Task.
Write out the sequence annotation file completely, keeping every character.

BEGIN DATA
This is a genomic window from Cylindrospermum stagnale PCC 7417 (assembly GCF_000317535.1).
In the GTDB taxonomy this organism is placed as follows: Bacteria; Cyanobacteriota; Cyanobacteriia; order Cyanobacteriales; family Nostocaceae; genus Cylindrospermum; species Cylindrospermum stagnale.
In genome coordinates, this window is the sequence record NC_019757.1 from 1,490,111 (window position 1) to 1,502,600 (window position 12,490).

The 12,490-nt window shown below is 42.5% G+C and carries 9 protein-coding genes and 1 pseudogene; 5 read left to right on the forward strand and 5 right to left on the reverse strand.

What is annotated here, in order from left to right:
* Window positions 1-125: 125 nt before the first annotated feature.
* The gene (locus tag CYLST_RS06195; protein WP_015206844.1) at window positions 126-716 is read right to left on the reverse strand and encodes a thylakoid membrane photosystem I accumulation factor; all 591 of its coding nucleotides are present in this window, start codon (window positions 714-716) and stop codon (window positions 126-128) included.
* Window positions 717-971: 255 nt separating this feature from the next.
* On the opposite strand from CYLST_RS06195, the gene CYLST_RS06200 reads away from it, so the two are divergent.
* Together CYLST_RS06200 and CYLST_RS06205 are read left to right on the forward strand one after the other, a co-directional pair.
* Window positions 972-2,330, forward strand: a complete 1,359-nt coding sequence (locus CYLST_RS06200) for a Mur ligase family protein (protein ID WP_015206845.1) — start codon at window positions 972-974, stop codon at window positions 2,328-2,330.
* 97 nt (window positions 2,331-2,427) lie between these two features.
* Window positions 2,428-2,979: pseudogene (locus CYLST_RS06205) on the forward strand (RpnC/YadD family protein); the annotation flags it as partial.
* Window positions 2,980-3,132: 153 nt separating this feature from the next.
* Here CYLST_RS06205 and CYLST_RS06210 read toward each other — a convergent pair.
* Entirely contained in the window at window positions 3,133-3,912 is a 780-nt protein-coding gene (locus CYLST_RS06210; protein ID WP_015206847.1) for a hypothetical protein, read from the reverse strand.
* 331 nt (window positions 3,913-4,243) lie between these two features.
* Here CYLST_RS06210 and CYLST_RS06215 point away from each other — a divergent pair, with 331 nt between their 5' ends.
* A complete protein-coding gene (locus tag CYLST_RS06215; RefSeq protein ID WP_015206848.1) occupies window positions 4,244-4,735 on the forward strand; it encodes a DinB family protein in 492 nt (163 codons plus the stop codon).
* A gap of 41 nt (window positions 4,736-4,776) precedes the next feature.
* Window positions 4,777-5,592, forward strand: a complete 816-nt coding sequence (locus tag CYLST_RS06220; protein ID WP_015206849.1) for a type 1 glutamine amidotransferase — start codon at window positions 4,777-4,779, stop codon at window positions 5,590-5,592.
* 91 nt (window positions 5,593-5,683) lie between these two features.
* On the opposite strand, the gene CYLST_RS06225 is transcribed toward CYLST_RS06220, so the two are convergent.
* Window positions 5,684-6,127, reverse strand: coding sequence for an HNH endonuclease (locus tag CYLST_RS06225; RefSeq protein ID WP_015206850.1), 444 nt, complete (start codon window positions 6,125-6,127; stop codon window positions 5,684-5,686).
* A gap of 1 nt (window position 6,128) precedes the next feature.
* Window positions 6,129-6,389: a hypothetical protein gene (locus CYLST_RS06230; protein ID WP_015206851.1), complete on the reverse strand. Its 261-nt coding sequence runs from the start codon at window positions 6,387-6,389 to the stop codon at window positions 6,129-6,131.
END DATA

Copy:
This is a genomic window from Cylindrospermum stagnale PCC 7417 (assembly GCF_000317535.1).
In the GTDB taxonomy this organism is placed as follows: Bacteria; Cyanobacteriota; Cyanobacteriia; order Cyanobacteriales; family Nostocaceae; genus Cylindrospermum; species Cylindrospermum stagnale.
In genome coordinates, this window is the sequence record NC_019757.1 from 1,490,111 (window position 1) to 1,502,600 (window position 12,490).

The 12,490-nt window shown below is 42.5% G+C and carries 9 protein-coding genes and 1 pseudogene; 5 read left to right on the forward strand and 5 right to left on the reverse strand.

What is annotated here, in order from left to right:
* Window positions 1-125: 125 nt before the first annotated feature.
* The gene (locus tag CYLST_RS06195; protein WP_015206844.1) at window positions 126-716 is read right to left on the reverse strand and encodes a thylakoid membrane photosystem I accumulation factor; all 591 of its coding nucleotides are present in this window, start codon (window positions 714-716) and stop codon (window positions 126-128) included.
* Window positions 717-971: 255 nt separating this feature from the next.
* On the opposite strand from CYLST_RS06195, the gene CYLST_RS06200 reads away from it, so the two are divergent.
* Together CYLST_RS06200 and CYLST_RS06205 are read left to right on the forward strand one after the other, a co-directional pair.
* Window positions 972-2,330, forward strand: a complete 1,359-nt coding sequence (locus CYLST_RS06200) for a Mur ligase family protein (protein ID WP_015206845.1) — start codon at window positions 972-974, stop codon at window positions 2,328-2,330.
* 97 nt (window positions 2,331-2,427) lie between these two features.
* Window positions 2,428-2,979: pseudogene (locus CYLST_RS06205) on the forward strand (RpnC/YadD family protein); the annotation flags it as partial.
* Window positions 2,980-3,132: 153 nt separating this feature from the next.
* Here CYLST_RS06205 and CYLST_RS06210 read toward each other — a convergent pair.
* Entirely contained in the window at window positions 3,133-3,912 is a 780-nt protein-coding gene (locus CYLST_RS06210; protein ID WP_015206847.1) for a hypothetical protein, read from the reverse strand.
* 331 nt (window positions 3,913-4,243) lie between these two features.
* Here CYLST_RS06210 and CYLST_RS06215 point away from each other — a divergent pair, with 331 nt between their 5' ends.
* A complete protein-coding gene (locus tag CYLST_RS06215; RefSeq protein ID WP_015206848.1) occupies window positions 4,244-4,735 on the forward strand; it encodes a DinB family protein in 492 nt (163 codons plus the stop codon).
* A gap of 41 nt (window positions 4,736-4,776) precedes the next feature.
* Window positions 4,777-5,592, forward strand: a complete 816-nt coding sequence (locus tag CYLST_RS06220; protein ID WP_015206849.1) for a type 1 glutamine amidotransferase — start codon at window positions 4,777-4,779, stop codon at window positions 5,590-5,592.
* 91 nt (window positions 5,593-5,683) lie between these two features.
* On the opposite strand, the gene CYLST_RS06225 is transcribed toward CYLST_RS06220, so the two are convergent.
* Window positions 5,684-6,127, reverse strand: coding sequence for an HNH endonuclease (locus tag CYLST_RS06225; RefSeq protein ID WP_015206850.1), 444 nt, complete (start codon window positions 6,125-6,127; stop codon window positions 5,684-5,686).
* A gap of 1 nt (window position 6,128) precedes the next feature.
* Window positions 6,129-6,389: a hypothetical protein gene (locus CYLST_RS06230; protein ID WP_015206851.1), complete on the reverse strand. Its 261-nt coding sequence runs from the start codon at window positions 6,387-6,389 to the stop codon at window positions 6,129-6,131.